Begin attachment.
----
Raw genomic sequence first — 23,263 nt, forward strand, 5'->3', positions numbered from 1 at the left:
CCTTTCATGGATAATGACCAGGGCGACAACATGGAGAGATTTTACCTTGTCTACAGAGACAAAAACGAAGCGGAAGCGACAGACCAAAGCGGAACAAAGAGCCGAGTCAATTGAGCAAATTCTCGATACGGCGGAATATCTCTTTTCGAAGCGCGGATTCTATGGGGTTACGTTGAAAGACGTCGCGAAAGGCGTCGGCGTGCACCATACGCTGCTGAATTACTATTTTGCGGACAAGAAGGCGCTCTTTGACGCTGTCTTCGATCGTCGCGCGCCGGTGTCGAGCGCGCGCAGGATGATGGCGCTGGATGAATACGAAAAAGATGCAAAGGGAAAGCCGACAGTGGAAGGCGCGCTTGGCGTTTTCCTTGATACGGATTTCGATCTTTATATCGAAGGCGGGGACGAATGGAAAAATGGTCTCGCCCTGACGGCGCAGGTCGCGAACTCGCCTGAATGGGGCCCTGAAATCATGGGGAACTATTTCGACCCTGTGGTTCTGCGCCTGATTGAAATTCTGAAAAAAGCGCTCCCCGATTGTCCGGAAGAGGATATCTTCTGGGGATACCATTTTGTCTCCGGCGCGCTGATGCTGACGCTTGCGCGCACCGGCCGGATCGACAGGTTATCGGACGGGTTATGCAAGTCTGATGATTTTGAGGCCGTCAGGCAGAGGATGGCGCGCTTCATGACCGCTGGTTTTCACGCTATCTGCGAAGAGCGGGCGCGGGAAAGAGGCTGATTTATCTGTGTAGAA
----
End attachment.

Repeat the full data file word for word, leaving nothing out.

Raw genomic sequence first — 23,263 nt, forward strand, 5'->3', positions numbered from 1 at the left:
CCTTTCATGGATAATGACCAGGGCGACAACATGGAGAGATTTTACCTTGTCTACAGAGACAAAAACGAAGCGGAAGCGACAGACCAAAGCGGAACAAAGAGCCGAGTCAATTGAGCAAATTCTCGATACGGCGGAATATCTCTTTTCGAAGCGCGGATTCTATGGGGTTACGTTGAAAGACGTCGCGAAAGGCGTCGGCGTGCACCATACGCTGCTGAATTACTATTTTGCGGACAAGAAGGCGCTCTTTGACGCTGTCTTCGATCGTCGCGCGCCGGTGTCGAGCGCGCGCAGGATGATGGCGCTGGATGAATACGAAAAAGATGCAAAGGGAAAGCCGACAGTGGAAGGCGCGCTTGGCGTTTTCCTTGATACGGATTTCGATCTTTATATCGAAGGCGGGGACGAATGGAAAAATGGTCTCGCCCTGACGGCGCAGGTCGCGAACTCGCCTGAATGGGGCCCTGAAATCATGGGGAACTATTTCGACCCTGTGGTTCTGCGCCTGATTGAAATTCTGAAAAAAGCGCTCCCCGATTGTCCGGAAGAGGATATCTTCTGGGGATACCATTTTGTCTCCGGCGCGCTGATGCTGACGCTTGCGCGCACCGGCCGGATCGACAGGTTATCGGACGGGTTATGCAAGTCTGATGATTTTGAGGCCGTCAGGCAGAGGATGGCGCGCTTCATGACCGCTGGTTTTCACGCTATCTGCGAAGAGCGGGCGCGGGAAAGAGGCTGATTTATCTGTGTAGAA